Should You Install Your Chimney Liner Yourself?
Many older homes have maintenance needs that newer homes don't. This includes the chimney. If you live in a house that was built before the 1940′s, your chimney was probably built without a clay tile liner. Newer homes are typically built with prefabricated metal chimneys rather than with traditional brick and mortar ones. Even though your chimney is older and different, it is critical that the flue not have any damage that could allow your chimney to leak.
What is the flue?
The flu is the opening running up the inside of the chimney that carries smoke and combustion gases out of the building. It's no wonder this is so important!
How do I know if there is a problem?
If an inspection by a qualified chimney professional reveals problems, you may need to have a new chimney liner installed. In old unlined chimneys, missing or cracked bricks or mortar can make the chimney leak. That is why it needs to be checked once a year. Don't worry if your inspector finds damage. Most damage can either easily be repaired or replaced.
Can I replace it myself?
If you are handy with tools and have a good understanding of how fireplaces and chimneys work, you may be able to do most of the liner work yourself. That being said, you'll probably need a helper. An assistant will be incredibly helpful when it comes to simple parts of the job, like making sure it's straight.
Is there anything else to consider?
Yes! A little know-how and the right tools are only the beginning. The first thing you need to do is check your local building and fire safety codes. In some areas, you will be required to have a licensed chimney specialist install a new liner installation for you. If you find that it is permissible for you to do your own chimney work, you still might decide it is better to let an expert do it. After all, this isn't the right task to experiment and see if you can "figure it out." Replacing a chimney liner requires precision work under potentially dangerous conditions. You'll need to be able to get up on and walk around on your roof. You'll also need to mess around inside your fireplace and on both ends of your chimney. If a metal chimney liner is being installed, you will be cutting sharp metal and making precise fittings of joints, bends, and caps. The work has to be completed correctly or the flue will not work well and could actually be more dangerous than the existing liner!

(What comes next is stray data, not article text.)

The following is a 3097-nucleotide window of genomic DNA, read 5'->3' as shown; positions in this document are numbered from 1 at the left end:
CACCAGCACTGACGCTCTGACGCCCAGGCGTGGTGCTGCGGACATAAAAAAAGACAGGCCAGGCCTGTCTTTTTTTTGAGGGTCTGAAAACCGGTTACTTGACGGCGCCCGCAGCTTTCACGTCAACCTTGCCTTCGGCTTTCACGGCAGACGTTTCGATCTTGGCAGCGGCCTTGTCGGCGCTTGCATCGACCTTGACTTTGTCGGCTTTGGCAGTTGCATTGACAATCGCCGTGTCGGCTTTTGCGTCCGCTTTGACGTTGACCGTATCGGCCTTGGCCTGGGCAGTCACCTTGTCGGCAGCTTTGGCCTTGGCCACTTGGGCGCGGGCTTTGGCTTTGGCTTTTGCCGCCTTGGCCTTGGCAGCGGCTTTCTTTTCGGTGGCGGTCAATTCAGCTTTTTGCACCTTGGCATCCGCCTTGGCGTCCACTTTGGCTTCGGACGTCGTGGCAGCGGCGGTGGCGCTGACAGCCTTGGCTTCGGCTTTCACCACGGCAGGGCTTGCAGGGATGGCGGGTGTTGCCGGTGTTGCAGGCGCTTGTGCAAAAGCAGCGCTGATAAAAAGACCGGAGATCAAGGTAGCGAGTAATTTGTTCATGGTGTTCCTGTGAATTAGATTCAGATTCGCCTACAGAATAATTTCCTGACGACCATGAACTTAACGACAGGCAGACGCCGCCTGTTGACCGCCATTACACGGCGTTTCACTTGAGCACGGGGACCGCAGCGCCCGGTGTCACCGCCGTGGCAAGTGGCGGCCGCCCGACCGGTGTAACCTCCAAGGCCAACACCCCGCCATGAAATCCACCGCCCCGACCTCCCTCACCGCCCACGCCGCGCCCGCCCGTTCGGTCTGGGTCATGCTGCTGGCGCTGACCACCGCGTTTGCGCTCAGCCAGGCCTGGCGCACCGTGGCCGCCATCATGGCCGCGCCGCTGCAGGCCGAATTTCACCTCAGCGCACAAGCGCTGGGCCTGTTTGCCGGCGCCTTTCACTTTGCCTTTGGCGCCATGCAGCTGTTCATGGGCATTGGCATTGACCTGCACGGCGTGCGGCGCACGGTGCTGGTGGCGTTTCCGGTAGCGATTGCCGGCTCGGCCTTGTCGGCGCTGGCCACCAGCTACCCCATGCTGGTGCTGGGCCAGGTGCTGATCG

Just because you can do it, doesn't mean you have to. The decision is yours! The most important thing is to order your needed chimney liner and have it installed. This is a safety issue and not something to put off any longer, whether or not you will be the person doing the installation.